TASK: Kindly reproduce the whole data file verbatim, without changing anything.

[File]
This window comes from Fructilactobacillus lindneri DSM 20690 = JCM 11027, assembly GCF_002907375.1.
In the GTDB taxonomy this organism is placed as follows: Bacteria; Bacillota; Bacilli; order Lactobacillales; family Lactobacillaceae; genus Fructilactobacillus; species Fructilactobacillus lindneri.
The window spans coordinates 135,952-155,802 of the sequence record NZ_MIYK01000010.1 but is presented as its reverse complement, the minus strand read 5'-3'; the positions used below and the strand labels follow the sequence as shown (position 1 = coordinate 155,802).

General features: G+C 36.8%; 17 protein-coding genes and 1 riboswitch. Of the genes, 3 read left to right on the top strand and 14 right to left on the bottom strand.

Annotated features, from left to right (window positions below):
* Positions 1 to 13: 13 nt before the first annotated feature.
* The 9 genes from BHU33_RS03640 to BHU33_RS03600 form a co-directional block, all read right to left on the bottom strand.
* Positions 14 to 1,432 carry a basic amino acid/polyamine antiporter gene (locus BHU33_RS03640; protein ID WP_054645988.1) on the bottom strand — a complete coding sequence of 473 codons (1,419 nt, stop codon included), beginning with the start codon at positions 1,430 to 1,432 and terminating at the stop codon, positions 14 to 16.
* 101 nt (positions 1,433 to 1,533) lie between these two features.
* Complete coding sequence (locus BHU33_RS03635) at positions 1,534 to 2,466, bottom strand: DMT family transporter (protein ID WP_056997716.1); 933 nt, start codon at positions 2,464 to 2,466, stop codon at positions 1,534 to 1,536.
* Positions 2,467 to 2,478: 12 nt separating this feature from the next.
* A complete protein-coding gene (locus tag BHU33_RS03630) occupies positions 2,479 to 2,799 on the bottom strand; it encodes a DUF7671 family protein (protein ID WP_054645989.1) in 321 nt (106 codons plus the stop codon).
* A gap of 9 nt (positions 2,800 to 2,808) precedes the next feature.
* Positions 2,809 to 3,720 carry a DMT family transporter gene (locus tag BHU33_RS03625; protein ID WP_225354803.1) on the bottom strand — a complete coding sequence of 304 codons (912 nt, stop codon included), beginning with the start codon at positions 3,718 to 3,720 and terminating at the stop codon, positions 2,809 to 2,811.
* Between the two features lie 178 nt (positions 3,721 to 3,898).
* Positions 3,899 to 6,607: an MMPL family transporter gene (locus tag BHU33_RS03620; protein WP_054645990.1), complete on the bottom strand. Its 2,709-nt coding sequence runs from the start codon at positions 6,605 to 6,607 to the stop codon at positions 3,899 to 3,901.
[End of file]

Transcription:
This window comes from Fructilactobacillus lindneri DSM 20690 = JCM 11027, assembly GCF_002907375.1.
In the GTDB taxonomy this organism is placed as follows: Bacteria; Bacillota; Bacilli; order Lactobacillales; family Lactobacillaceae; genus Fructilactobacillus; species Fructilactobacillus lindneri.
The window spans coordinates 135,952-155,802 of the sequence record NZ_MIYK01000010.1 but is presented as its reverse complement, the minus strand read 5'-3'; the positions used below and the strand labels follow the sequence as shown (position 1 = coordinate 155,802).

General features: G+C 36.8%; 17 protein-coding genes and 1 riboswitch. Of the genes, 3 read left to right on the top strand and 14 right to left on the bottom strand.

Annotated features, from left to right (window positions below):
* Positions 1 to 13: 13 nt before the first annotated feature.
* The 9 genes from BHU33_RS03640 to BHU33_RS03600 form a co-directional block, all read right to left on the bottom strand.
* Positions 14 to 1,432 carry a basic amino acid/polyamine antiporter gene (locus BHU33_RS03640; protein ID WP_054645988.1) on the bottom strand — a complete coding sequence of 473 codons (1,419 nt, stop codon included), beginning with the start codon at positions 1,430 to 1,432 and terminating at the stop codon, positions 14 to 16.
* 101 nt (positions 1,433 to 1,533) lie between these two features.
* Complete coding sequence (locus BHU33_RS03635) at positions 1,534 to 2,466, bottom strand: DMT family transporter (protein ID WP_056997716.1); 933 nt, start codon at positions 2,464 to 2,466, stop codon at positions 1,534 to 1,536.
* Positions 2,467 to 2,478: 12 nt separating this feature from the next.
* A complete protein-coding gene (locus tag BHU33_RS03630) occupies positions 2,479 to 2,799 on the bottom strand; it encodes a DUF7671 family protein (protein ID WP_054645989.1) in 321 nt (106 codons plus the stop codon).
* A gap of 9 nt (positions 2,800 to 2,808) precedes the next feature.
* Positions 2,809 to 3,720 carry a DMT family transporter gene (locus tag BHU33_RS03625; protein ID WP_225354803.1) on the bottom strand — a complete coding sequence of 304 codons (912 nt, stop codon included), beginning with the start codon at positions 3,718 to 3,720 and terminating at the stop codon, positions 2,809 to 2,811.
* Between the two features lie 178 nt (positions 3,721 to 3,898).
* Positions 3,899 to 6,607: an MMPL family transporter gene (locus tag BHU33_RS03620; protein WP_054645990.1), complete on the bottom strand. Its 2,709-nt coding sequence runs from the start codon at positions 6,605 to 6,607 to the stop codon at positions 3,899 to 3,901.